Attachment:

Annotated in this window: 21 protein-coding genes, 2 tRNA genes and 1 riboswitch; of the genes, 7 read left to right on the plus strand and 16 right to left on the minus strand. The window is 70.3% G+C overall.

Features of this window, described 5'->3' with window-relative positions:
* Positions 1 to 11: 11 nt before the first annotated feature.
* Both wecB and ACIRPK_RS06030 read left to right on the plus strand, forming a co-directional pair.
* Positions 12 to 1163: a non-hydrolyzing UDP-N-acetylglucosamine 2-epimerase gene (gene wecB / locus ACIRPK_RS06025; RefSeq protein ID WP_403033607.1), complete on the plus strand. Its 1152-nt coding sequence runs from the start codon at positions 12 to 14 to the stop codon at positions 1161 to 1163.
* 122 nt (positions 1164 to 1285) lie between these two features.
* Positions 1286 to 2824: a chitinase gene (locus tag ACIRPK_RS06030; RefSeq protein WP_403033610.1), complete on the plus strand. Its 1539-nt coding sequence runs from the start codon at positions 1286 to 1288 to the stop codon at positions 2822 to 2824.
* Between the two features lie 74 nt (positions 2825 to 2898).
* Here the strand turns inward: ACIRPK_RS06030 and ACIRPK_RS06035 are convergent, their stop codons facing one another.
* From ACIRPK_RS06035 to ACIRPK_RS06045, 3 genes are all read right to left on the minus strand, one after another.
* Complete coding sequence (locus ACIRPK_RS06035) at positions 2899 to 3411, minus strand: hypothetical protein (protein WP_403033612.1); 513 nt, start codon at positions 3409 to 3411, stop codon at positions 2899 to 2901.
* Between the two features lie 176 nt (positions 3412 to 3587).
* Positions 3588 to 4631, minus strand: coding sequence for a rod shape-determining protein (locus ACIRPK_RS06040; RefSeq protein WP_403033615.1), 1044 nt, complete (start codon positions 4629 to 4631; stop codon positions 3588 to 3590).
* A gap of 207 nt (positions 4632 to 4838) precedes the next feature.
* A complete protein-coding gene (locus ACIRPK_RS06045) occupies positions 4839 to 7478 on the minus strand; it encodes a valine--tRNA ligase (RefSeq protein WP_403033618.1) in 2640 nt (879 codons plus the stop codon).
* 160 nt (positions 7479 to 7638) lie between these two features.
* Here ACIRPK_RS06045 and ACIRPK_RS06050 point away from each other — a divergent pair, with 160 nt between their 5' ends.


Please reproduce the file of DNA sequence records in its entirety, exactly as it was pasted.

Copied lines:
Annotated in this window: 21 protein-coding genes, 2 tRNA genes and 1 riboswitch; of the genes, 7 read left to right on the plus strand and 16 right to left on the minus strand. The window is 70.3% G+C overall.

Features of this window, described 5'->3' with window-relative positions:
* Positions 1 to 11: 11 nt before the first annotated feature.
* Both wecB and ACIRPK_RS06030 read left to right on the plus strand, forming a co-directional pair.
* Positions 12 to 1163: a non-hydrolyzing UDP-N-acetylglucosamine 2-epimerase gene (gene wecB / locus ACIRPK_RS06025; RefSeq protein ID WP_403033607.1), complete on the plus strand. Its 1152-nt coding sequence runs from the start codon at positions 12 to 14 to the stop codon at positions 1161 to 1163.
* 122 nt (positions 1164 to 1285) lie between these two features.
* Positions 1286 to 2824: a chitinase gene (locus tag ACIRPK_RS06030; RefSeq protein WP_403033610.1), complete on the plus strand. Its 1539-nt coding sequence runs from the start codon at positions 1286 to 1288 to the stop codon at positions 2822 to 2824.
* Between the two features lie 74 nt (positions 2825 to 2898).
* Here the strand turns inward: ACIRPK_RS06030 and ACIRPK_RS06035 are convergent, their stop codons facing one another.
* From ACIRPK_RS06035 to ACIRPK_RS06045, 3 genes are all read right to left on the minus strand, one after another.
* Complete coding sequence (locus ACIRPK_RS06035) at positions 2899 to 3411, minus strand: hypothetical protein (protein WP_403033612.1); 513 nt, start codon at positions 3409 to 3411, stop codon at positions 2899 to 2901.
* Between the two features lie 176 nt (positions 3412 to 3587).
* Positions 3588 to 4631, minus strand: coding sequence for a rod shape-determining protein (locus ACIRPK_RS06040; RefSeq protein WP_403033615.1), 1044 nt, complete (start codon positions 4629 to 4631; stop codon positions 3588 to 3590).
* A gap of 207 nt (positions 4632 to 4838) precedes the next feature.
* A complete protein-coding gene (locus ACIRPK_RS06045) occupies positions 4839 to 7478 on the minus strand; it encodes a valine--tRNA ligase (RefSeq protein WP_403033618.1) in 2640 nt (879 codons plus the stop codon).
* 160 nt (positions 7479 to 7638) lie between these two features.
* Here ACIRPK_RS06045 and ACIRPK_RS06050 point away from each other — a divergent pair, with 160 nt between their 5' ends.